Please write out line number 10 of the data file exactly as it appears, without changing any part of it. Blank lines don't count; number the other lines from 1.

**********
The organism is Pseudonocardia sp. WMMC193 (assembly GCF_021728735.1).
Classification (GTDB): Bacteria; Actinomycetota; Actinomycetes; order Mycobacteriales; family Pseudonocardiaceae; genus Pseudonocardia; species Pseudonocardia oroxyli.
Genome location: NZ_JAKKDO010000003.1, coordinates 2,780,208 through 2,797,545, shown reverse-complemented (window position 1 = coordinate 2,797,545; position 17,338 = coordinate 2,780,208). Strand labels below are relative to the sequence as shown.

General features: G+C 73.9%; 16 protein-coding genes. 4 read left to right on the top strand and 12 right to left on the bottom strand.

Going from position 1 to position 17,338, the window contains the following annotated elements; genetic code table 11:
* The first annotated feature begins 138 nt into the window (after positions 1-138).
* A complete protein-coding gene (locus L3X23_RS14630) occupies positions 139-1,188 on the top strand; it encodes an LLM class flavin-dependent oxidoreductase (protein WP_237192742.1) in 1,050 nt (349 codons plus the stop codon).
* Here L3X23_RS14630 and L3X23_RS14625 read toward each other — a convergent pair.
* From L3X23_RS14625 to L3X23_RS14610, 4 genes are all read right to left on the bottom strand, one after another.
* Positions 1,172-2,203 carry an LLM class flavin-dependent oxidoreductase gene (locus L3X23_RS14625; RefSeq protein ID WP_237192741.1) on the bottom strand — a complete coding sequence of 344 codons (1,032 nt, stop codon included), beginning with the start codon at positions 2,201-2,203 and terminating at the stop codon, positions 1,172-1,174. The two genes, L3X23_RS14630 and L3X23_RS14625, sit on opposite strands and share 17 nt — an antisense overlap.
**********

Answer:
* Positions 1,172-2,203 carry an LLM class flavin-dependent oxidoreductase gene (locus L3X23_RS14625; RefSeq protein ID WP_237192741.1) on the bottom strand — a complete coding sequence of 344 codons (1,032 nt, stop codon included), beginning with the start codon at positions 2,201-2,203 and terminating at the stop codon, positions 1,172-1,174. The two genes, L3X23_RS14630 and L3X23_RS14625, sit on opposite strands and share 17 nt — an antisense overlap.